Youth Win Right to Sue Feds Over Climate Change / Beyond the Headlines / I Feel the Earth Move / Controversial Arctic Cruise / BirdNote: Spider Silk and Birds’ Nests / Revisiting Africa’s Great Green Wall / Great Green Wonder of the World / Elephant Matriarch Puts Her Foot Down

Revisiting Africa’s Great Green Wall

Apr 16, 2016

As human activity puts pressure on land in Africa and the planet warms, the Sahara desert threatens to overtake the arid Sahel region. But a bold initiative to plant a wall of trees 4,300 miles long across the continent could keep back the sands of the Sahara, improve degraded lands, and help alleviate poverty. We return to a 2012 Living on Earth story on the Great Green Wall, reported by Living on Earth’s Bobby Bascomb in Senegal. (published April 15, 2016)

I Feel the Earth Move

Apr 16, 2016

Climate change is doing more than melting ice sheets. It’s actually changing the Earth’s rotation. NASA’s Erik Ivins tells host Steve Curwood that the planet resembles a large top wobbling on its axis as the weight of ice lifts, but the wobble has no major effects for humans. (published April 15, 2016)

Great Green Wonder of the World

Apr 16, 2016

Africa’s Great Green Wall is making slow progress, and helping provide employment to keep young people on the land. Living on Earth’s Helen Palmer reports on the hopes for the project to help local economies and the environment. (published April 15, 2016)


From Living on Earth ©2016 World Media Foundation

Elephant Matriarch Puts Her Foot Down

Apr 16, 2016

On a blistering day at an African watering hole, Living on Earth’s Resident Explorer Mark Seth Lender witnesses a confrontation between basking crocodiles and a small herd of elephants seeking to quench their thirst. (published April 15, 2016)


From Living on Earth ©2016 World Media Foundation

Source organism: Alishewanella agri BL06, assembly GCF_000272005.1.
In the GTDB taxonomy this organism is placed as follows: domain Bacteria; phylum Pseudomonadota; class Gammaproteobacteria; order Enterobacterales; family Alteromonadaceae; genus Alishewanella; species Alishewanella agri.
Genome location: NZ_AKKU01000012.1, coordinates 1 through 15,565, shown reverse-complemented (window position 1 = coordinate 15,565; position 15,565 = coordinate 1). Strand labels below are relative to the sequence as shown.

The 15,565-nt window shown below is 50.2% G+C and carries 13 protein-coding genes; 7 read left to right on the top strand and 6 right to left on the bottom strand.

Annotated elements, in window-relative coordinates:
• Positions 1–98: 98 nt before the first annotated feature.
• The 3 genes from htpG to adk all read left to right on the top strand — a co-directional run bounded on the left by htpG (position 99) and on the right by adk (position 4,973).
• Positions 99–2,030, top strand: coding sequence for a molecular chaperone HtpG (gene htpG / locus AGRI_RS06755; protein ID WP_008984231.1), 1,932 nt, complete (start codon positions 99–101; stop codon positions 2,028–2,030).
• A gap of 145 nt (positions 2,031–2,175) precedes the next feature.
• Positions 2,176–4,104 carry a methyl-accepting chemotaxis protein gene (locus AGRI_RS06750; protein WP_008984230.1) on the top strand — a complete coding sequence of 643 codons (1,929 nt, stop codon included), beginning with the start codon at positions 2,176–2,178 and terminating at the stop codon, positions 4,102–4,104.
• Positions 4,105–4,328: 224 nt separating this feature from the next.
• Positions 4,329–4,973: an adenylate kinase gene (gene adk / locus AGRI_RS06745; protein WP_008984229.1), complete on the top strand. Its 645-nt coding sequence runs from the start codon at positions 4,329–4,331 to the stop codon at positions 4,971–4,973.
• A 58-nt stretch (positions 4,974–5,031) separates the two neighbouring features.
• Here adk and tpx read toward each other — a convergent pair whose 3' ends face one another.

Two major financiers of the Agua Zarca dam project in Honduras have suspended their financial support in the wake of the high-profile murders of Berta Cáceres and Nelson Garcia, activists who opposed the dam.

What's the story behind the famous London Fog?

Apr 13, 2016
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REUTERS/Toby Melville

Cities have unique signatures — and for London, it's fog. A century ago, acrid, corrosive, soot-laden smog killed thousands and shrouded the city in darkness. Yet some Londoners felt affection for the fog, dubbing it “the London Particular.”  

New research suggests that the snowiest winters on the East Coast are fueled by moisture being pumped out of the Arctic Ocean.

The study, which drew on more than 40 years of water samples taken at the Hubbard Brook Experimental Forest in New Hampshire, found that much of the precipitation in snowy years in that New Hampshire forest, originated in the Arctic.

In the US, the cost of illnesses triggered by air pollution is falling

Apr 12, 2016
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Robert Galbraith/Reuters

In the endless tug-of-war between industry and regulators over air pollution, industry issues repeated warnings about the economic costs of regulation, but rarely mentions costs of pollution to society. Yet, according to the World Health Organization, air pollution causes 3.3 million premature deaths worldwide.

In the US, where more than 200 coal-fired power plants have been retired in recent years, data indicates that lowering the amounts of fine particle pollution is generating significant public health dividends and lowering the overall cost to society.